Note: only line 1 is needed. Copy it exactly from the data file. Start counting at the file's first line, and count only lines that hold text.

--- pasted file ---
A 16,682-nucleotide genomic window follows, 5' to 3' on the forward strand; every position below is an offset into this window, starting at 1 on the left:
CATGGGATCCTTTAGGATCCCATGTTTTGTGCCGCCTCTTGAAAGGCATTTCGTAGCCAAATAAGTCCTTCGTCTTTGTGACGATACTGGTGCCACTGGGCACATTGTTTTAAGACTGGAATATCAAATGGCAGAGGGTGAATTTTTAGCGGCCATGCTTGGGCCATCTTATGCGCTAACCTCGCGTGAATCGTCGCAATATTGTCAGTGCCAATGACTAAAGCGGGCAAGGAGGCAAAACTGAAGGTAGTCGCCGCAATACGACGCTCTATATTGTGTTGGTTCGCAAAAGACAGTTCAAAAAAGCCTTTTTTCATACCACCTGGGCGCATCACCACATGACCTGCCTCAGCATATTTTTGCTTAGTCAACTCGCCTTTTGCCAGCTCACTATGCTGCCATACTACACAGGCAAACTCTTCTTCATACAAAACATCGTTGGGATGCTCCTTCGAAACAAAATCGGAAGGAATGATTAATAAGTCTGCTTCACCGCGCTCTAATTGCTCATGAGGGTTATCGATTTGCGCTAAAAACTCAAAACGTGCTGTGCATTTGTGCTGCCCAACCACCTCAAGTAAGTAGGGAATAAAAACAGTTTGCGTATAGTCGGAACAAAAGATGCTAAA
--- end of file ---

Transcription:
A 16,682-nucleotide genomic window follows, 5' to 3' on the forward strand; every position below is an offset into this window, starting at 1 on the left: